Spring “Wild” Flowers

Maybe it’s just out of desperation but the last few days I’ve been looking in earnest for that first spring wildflower.


Walking along the river below Griggs Dam, eyes intently focused on the ground, checking an area that in past years had been home to spring wildflowers, it seemed as thought someone or something was watching me.

click on images for a better view

Song Sparrow, along the Scioto River below Griggs Dam

Song Sparrow watching, along the Scioto River below Griggs Dam

Then I spotted it, usually “it’s” a Dutchman’s Breeches or Marsh Marigold, but yesterday I got really excited when I spotted a new wildflower right next to some Snow Drops. The Snow Drops are a flower we’ve already seen in a few locations this spring. but this other guy, let’s see, yellow with six petals, not one I’ve seen before, and it’s just popped up through the leaf litter!

Winter Aconite 1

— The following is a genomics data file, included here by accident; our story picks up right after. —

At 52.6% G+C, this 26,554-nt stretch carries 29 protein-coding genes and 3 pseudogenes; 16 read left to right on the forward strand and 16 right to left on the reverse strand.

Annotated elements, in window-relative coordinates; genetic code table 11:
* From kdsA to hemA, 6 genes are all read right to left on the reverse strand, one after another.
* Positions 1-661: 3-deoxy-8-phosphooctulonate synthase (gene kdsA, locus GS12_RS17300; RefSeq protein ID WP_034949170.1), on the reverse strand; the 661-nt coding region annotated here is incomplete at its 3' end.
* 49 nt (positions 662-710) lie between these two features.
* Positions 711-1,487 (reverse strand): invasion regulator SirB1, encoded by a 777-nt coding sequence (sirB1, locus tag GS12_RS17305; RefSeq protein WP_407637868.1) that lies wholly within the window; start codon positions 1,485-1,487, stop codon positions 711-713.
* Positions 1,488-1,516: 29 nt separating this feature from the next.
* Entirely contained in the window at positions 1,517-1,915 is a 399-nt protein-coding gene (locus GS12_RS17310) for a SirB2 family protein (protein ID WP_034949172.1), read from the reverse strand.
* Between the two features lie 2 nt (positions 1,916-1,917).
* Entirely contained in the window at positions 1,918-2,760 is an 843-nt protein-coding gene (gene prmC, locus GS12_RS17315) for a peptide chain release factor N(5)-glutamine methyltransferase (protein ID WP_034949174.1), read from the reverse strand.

Winter-aconite, along the Scioto River below Griggs Dam.

Winter Aconite 2

Winter Aconite, study 2

Soon after returning home, I was on the internet in an effort to identify this new flower. Hum   .   .   .  , it appears to be Winter Aconite, and it’s in a number of locations all the way north to Hudson Bay! How cool is that! But what what’s this   .   .   .   , “A garden plant that occasionally escapes into the wild and naturalizes.”  My heart sank, but just a little bit, as this wasn’t the first time we’d found a beautiful “wild” flower only to discover that it wasn’t originally wild. A few years ago it was a Star of Bethlehem. And besides this little guy had managed to pop up through the leaf litter. That’s got to be worth something.


The Snow Drops that were paling around with my newly discovered “wild” flower.

Snow Drops

Snow Drops, along the Scioto River below Griggs Dam

Another “wild” flower from a few years back.


Star of Bethlehem, O'Shaughnessy Nature Preserve

Star of Bethlehem, O’Shaughnessy Nature Preserve

3 Comments on “Spring “Wild” Flowers

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